The corporate shield or corporate veil is a term used to describe the separation of a corporation from its owners. As a separate entity, a corporation or limited liability company (LLC) is set up to "shield" the owners of the corporation (or members of the LLC) from personal liability for the debts or negligence of the business.
The phrase piercing the corporate veil is used to describe the action of a court to hold corporate shareholders personally liable for the debts and liabilities of a corporation.
Corporations are separate entities from their shareholders and in normal circumstances, if a corporation is sued, the individual shareholders and officers cannot be brought into the lawsuit. But there are cases in which the corporation's officers and shareholders could be sued for negligence or for debts; the action of bringing in these shareholders to be sued is called "piercing the corporate veil" or "lifting the corporate veil."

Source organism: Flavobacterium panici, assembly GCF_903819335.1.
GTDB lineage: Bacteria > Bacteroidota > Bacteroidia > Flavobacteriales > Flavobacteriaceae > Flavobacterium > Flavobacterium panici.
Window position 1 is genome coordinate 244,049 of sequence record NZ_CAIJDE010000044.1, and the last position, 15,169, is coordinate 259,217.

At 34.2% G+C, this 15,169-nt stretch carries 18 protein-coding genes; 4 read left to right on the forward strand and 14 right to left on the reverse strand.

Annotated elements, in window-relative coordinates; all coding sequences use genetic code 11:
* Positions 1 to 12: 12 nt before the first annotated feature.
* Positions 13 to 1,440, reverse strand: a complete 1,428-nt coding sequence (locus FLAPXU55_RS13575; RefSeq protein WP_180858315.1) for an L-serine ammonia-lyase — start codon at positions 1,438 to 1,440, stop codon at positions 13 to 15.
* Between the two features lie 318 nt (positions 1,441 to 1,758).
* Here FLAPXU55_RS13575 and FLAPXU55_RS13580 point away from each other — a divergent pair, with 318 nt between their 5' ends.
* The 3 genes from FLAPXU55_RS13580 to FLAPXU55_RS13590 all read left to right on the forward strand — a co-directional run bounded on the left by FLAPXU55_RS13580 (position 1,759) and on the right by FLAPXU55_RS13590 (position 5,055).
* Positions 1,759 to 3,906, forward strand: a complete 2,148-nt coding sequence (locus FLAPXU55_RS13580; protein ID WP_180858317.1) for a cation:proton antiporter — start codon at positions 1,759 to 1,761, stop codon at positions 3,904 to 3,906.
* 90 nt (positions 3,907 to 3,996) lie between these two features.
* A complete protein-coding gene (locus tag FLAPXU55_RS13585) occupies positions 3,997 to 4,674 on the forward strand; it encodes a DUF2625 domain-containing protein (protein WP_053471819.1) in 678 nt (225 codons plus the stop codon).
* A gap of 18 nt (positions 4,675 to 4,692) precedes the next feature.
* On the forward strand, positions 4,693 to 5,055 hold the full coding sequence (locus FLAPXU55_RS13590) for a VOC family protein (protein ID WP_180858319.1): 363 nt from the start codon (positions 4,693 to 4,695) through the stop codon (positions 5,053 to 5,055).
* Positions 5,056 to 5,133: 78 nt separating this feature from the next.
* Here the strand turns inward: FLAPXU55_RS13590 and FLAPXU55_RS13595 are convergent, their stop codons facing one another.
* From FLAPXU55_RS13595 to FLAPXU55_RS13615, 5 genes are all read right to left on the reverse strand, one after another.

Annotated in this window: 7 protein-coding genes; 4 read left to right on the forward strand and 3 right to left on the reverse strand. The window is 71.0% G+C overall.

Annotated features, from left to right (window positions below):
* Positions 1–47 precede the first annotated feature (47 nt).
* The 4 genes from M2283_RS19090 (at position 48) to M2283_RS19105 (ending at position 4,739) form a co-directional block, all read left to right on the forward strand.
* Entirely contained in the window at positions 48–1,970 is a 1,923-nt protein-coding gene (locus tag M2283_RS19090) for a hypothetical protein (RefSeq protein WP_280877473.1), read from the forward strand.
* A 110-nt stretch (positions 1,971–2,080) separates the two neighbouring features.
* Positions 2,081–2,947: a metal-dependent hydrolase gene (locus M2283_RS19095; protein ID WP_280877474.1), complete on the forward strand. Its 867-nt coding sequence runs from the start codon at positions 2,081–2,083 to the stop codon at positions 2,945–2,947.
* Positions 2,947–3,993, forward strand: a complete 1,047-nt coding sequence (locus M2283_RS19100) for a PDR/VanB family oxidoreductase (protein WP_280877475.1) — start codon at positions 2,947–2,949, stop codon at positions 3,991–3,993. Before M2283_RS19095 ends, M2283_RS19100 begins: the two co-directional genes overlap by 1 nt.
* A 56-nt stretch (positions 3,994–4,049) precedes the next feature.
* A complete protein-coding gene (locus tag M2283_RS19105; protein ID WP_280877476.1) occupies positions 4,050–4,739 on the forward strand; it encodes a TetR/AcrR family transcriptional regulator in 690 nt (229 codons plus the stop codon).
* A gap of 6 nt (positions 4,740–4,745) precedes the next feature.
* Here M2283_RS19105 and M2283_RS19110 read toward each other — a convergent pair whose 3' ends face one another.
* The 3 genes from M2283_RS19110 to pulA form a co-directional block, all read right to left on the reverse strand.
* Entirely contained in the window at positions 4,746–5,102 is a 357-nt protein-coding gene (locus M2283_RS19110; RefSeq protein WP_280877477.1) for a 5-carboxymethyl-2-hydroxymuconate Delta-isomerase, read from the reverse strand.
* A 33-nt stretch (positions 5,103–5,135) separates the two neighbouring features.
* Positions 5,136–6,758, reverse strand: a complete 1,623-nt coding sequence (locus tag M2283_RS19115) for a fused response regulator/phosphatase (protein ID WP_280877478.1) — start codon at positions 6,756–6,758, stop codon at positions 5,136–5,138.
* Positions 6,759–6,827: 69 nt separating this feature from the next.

Two instances in which the corporate veil might be pierced by the court, allowing shareholders to be sued:
- In the case of fraud, in which the corporation was found to be a sham that was set up for the purpose of carrying on fraudulent deals or for fraudulent purposes.
- In the case of egregious and willful activity by corporate shareholders or officers which put corporate gain over public good.